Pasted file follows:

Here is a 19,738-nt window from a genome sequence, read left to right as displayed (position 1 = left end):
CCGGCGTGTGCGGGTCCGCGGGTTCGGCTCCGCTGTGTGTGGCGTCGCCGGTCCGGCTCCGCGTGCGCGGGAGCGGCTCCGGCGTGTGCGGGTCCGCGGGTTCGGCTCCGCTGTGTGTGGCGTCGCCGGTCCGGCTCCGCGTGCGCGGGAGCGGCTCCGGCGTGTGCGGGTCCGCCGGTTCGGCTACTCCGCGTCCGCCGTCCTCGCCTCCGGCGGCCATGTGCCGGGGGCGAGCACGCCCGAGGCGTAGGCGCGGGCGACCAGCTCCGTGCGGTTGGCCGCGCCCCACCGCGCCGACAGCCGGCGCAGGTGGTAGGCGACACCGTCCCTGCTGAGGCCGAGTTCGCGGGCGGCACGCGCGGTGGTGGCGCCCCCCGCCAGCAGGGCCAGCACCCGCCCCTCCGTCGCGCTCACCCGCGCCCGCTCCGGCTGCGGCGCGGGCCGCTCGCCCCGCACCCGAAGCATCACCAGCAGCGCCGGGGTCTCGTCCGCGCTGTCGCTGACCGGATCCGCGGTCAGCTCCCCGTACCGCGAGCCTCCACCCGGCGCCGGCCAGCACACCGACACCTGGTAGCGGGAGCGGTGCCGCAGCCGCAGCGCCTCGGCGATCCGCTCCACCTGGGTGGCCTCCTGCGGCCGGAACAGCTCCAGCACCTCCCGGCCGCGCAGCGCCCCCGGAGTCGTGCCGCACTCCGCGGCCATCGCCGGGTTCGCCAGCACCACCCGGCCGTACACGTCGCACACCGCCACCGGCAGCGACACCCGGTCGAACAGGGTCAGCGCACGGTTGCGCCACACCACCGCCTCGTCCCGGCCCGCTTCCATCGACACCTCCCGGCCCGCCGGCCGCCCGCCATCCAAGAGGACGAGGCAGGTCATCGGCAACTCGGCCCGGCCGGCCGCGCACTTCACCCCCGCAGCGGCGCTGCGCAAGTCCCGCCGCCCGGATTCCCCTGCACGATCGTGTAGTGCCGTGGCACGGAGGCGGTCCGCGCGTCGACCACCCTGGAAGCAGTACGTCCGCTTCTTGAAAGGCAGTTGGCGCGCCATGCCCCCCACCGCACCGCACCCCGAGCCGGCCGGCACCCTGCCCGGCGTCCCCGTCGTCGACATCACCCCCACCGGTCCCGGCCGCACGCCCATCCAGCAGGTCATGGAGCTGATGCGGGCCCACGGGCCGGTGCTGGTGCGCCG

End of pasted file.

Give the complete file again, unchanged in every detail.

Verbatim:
Here is a 19,738-nt window from a genome sequence, read left to right as displayed (position 1 = left end):
CCGGCGTGTGCGGGTCCGCGGGTTCGGCTCCGCTGTGTGTGGCGTCGCCGGTCCGGCTCCGCGTGCGCGGGAGCGGCTCCGGCGTGTGCGGGTCCGCGGGTTCGGCTCCGCTGTGTGTGGCGTCGCCGGTCCGGCTCCGCGTGCGCGGGAGCGGCTCCGGCGTGTGCGGGTCCGCCGGTTCGGCTACTCCGCGTCCGCCGTCCTCGCCTCCGGCGGCCATGTGCCGGGGGCGAGCACGCCCGAGGCGTAGGCGCGGGCGACCAGCTCCGTGCGGTTGGCCGCGCCCCACCGCGCCGACAGCCGGCGCAGGTGGTAGGCGACACCGTCCCTGCTGAGGCCGAGTTCGCGGGCGGCACGCGCGGTGGTGGCGCCCCCCGCCAGCAGGGCCAGCACCCGCCCCTCCGTCGCGCTCACCCGCGCCCGCTCCGGCTGCGGCGCGGGCCGCTCGCCCCGCACCCGAAGCATCACCAGCAGCGCCGGGGTCTCGTCCGCGCTGTCGCTGACCGGATCCGCGGTCAGCTCCCCGTACCGCGAGCCTCCACCCGGCGCCGGCCAGCACACCGACACCTGGTAGCGGGAGCGGTGCCGCAGCCGCAGCGCCTCGGCGATCCGCTCCACCTGGGTGGCCTCCTGCGGCCGGAACAGCTCCAGCACCTCCCGGCCGCGCAGCGCCCCCGGAGTCGTGCCGCACTCCGCGGCCATCGCCGGGTTCGCCAGCACCACCCGGCCGTACACGTCGCACACCGCCACCGGCAGCGACACCCGGTCGAACAGGGTCAGCGCACGGTTGCGCCACACCACCGCCTCGTCCCGGCCCGCTTCCATCGACACCTCCCGGCCCGCCGGCCGCCCGCCATCCAAGAGGACGAGGCAGGTCATCGGCAACTCGGCCCGGCCGGCCGCGCACTTCACCCCCGCAGCGGCGCTGCGCAAGTCCCGCCGCCCGGATTCCCCTGCACGATCGTGTAGTGCCGTGGCACGGAGGCGGTCCGCGCGTCGACCACCCTGGAAGCAGTACGTCCGCTTCTTGAAAGGCAGTTGGCGCGCCATGCCCCCCACCGCACCGCACCCCGAGCCGGCCGGCACCCTGCCCGGCGTCCCCGTCGTCGACATCACCCCCACCGGTCCCGGCCGCACGCCCATCCAGCAGGTCATGGAGCTGATGCGGGCCCACGGGCCGGTGCTGGTGCGCCG